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Behavioural Neurology
Volume 26, Issue 3, Pages 187-189

EEG Alpha Band Synchrony Predicts Cognitive and Motor Performance in Patients with Ischemic Stroke

Sviatlana Dubovik,1 Radek Ptak,1 Tatiana Aboulafia,2 Cécile Magnin,1 Nicole Gillabert,1 Lara Allet,1 Jean-Michel Pignat,2 Armin Schnider,1 and Adrian G. Guggisberg1

1Division of Neurorehabilitation, Department of Clinical Neurosciences, University Hospital of Geneva, Geneva, Switzerland
2Division of Neurology, Department of Clinical Neurosciences, University Hospital of Geneva, Geneva, Switzerland

Received 21 May 2012; Accepted 21 May 2012

Copyright © 2013 Hindawi Publishing Corporation and the authors. This is an open access article distributed under the Creative Commons Attribution License, which permits unrestricted use, distribution, and reproduction in any medium, provided the original work is properly cited.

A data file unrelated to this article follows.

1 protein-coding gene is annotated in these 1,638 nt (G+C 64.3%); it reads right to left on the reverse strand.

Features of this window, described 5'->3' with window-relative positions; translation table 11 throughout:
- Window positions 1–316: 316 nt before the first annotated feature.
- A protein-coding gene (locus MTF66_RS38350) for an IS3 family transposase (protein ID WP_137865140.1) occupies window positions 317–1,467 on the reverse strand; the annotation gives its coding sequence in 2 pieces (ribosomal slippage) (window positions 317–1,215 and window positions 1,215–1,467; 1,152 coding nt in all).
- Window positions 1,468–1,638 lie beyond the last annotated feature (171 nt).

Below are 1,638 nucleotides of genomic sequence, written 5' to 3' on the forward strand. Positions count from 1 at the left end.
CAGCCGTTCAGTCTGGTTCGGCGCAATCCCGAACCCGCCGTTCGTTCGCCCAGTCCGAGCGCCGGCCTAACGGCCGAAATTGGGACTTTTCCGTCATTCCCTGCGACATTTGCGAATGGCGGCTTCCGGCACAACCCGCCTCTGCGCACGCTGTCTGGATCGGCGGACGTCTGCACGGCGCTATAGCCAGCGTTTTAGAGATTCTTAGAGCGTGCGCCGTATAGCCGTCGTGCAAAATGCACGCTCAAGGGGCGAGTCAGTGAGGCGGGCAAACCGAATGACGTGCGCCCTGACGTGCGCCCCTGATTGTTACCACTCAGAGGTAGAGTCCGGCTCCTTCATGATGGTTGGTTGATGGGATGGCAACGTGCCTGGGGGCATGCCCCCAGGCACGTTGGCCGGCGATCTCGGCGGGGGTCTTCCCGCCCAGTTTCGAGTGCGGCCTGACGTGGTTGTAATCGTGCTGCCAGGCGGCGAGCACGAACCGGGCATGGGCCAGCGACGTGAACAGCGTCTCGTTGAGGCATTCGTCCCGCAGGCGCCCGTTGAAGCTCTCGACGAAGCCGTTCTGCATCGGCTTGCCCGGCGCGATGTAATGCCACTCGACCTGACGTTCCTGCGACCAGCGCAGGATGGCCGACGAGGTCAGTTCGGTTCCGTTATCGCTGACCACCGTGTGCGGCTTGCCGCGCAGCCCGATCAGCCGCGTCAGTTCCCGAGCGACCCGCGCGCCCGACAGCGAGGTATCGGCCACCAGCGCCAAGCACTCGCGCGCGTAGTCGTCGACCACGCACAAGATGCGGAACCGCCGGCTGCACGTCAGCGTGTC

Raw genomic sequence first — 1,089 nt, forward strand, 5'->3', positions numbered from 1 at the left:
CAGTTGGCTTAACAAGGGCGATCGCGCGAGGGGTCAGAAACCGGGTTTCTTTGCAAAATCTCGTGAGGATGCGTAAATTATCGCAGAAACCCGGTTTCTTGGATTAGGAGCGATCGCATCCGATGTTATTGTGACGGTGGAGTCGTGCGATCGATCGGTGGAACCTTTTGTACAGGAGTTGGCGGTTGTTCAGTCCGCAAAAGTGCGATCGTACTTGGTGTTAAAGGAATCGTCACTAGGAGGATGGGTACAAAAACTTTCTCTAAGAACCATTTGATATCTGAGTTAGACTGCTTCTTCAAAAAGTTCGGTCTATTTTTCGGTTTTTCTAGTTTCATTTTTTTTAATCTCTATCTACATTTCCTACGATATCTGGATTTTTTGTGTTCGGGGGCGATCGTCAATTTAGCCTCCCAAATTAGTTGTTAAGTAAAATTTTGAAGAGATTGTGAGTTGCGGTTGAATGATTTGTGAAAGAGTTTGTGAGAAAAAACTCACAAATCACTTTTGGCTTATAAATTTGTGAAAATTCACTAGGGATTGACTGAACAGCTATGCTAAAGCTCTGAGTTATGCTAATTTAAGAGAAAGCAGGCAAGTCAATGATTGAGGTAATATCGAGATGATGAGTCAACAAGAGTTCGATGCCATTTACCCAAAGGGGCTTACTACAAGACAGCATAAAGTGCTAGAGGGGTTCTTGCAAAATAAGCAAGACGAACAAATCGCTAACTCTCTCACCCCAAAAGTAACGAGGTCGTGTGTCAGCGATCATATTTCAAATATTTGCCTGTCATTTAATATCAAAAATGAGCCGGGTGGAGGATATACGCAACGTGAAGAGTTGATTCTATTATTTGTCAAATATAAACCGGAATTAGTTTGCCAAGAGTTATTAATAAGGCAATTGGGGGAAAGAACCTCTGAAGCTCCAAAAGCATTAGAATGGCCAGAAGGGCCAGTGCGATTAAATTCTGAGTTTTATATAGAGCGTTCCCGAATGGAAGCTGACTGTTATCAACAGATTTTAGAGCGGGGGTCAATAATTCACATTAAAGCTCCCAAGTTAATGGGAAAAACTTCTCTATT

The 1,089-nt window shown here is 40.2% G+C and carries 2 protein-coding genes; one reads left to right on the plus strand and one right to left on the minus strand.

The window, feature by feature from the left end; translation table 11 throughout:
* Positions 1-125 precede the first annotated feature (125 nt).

Functional brain networks are known to be affected by focal brain lesions. However, the clinical relevance of these changes remains unclear. This study assesses resting-state functional connectivity (FC) with electroencephalography (EEG) and relates observed topography of FC to cognitive and motor deficits in patients three months after ischemic stroke. Twenty patients (mean age 61.3 years, range 37–80, 9 females) and nineteen age-matched healthy participants (mean age 66.7 years, range 36–88, 13 females) underwent a ten-minute EEG-resting state examination. The neural oscillations at each grey matter voxel were reconstructed using an adaptive spatial filter and imaginary component of coherence (IC) was calculated as an index of FC. Maps representing mean connectivity value at each voxel were correlated with the clinical data. Compared to healthy controls, alpha band IC of stroke patients was locally reduced in brain regions critical to observed behavioral deficits. A voxel-wise Pearson correlation of clinical performances with FC yielded maps of the neural structures implicated in motor, language, and executive function. This correlation was again specific to alpha band coherence. Ischemic lesions decrease the synchrony of alpha band oscillations between affected brain regions and the rest of the brain. This decrease is linearly related to cognitive and motor deficits observed in the patients.